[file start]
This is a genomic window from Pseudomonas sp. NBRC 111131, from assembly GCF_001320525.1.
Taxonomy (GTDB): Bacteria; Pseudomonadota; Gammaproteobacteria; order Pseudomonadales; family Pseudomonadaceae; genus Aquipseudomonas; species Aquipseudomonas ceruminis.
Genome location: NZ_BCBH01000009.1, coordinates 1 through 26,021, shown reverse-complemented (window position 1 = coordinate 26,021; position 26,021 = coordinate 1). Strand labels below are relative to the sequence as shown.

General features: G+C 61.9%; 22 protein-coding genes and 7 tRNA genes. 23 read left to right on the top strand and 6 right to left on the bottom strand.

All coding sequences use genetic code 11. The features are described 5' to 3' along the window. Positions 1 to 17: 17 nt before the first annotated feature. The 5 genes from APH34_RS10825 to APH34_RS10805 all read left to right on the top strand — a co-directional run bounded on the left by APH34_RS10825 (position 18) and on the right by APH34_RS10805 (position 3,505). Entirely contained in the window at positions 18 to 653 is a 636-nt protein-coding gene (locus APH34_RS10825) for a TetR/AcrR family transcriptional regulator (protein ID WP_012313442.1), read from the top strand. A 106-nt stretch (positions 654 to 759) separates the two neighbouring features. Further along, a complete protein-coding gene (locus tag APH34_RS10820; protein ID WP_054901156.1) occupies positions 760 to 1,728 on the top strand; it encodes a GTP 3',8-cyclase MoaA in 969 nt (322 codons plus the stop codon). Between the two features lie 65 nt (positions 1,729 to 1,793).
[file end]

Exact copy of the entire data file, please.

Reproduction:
This is a genomic window from Pseudomonas sp. NBRC 111131, from assembly GCF_001320525.1.
Taxonomy (GTDB): Bacteria; Pseudomonadota; Gammaproteobacteria; order Pseudomonadales; family Pseudomonadaceae; genus Aquipseudomonas; species Aquipseudomonas ceruminis.
Genome location: NZ_BCBH01000009.1, coordinates 1 through 26,021, shown reverse-complemented (window position 1 = coordinate 26,021; position 26,021 = coordinate 1). Strand labels below are relative to the sequence as shown.

General features: G+C 61.9%; 22 protein-coding genes and 7 tRNA genes. 23 read left to right on the top strand and 6 right to left on the bottom strand.

All coding sequences use genetic code 11. The features are described 5' to 3' along the window. Positions 1 to 17: 17 nt before the first annotated feature. The 5 genes from APH34_RS10825 to APH34_RS10805 all read left to right on the top strand — a co-directional run bounded on the left by APH34_RS10825 (position 18) and on the right by APH34_RS10805 (position 3,505). Entirely contained in the window at positions 18 to 653 is a 636-nt protein-coding gene (locus APH34_RS10825) for a TetR/AcrR family transcriptional regulator (protein ID WP_012313442.1), read from the top strand. A 106-nt stretch (positions 654 to 759) separates the two neighbouring features. Further along, a complete protein-coding gene (locus tag APH34_RS10820; protein ID WP_054901156.1) occupies positions 760 to 1,728 on the top strand; it encodes a GTP 3',8-cyclase MoaA in 969 nt (322 codons plus the stop codon). Between the two features lie 65 nt (positions 1,729 to 1,793).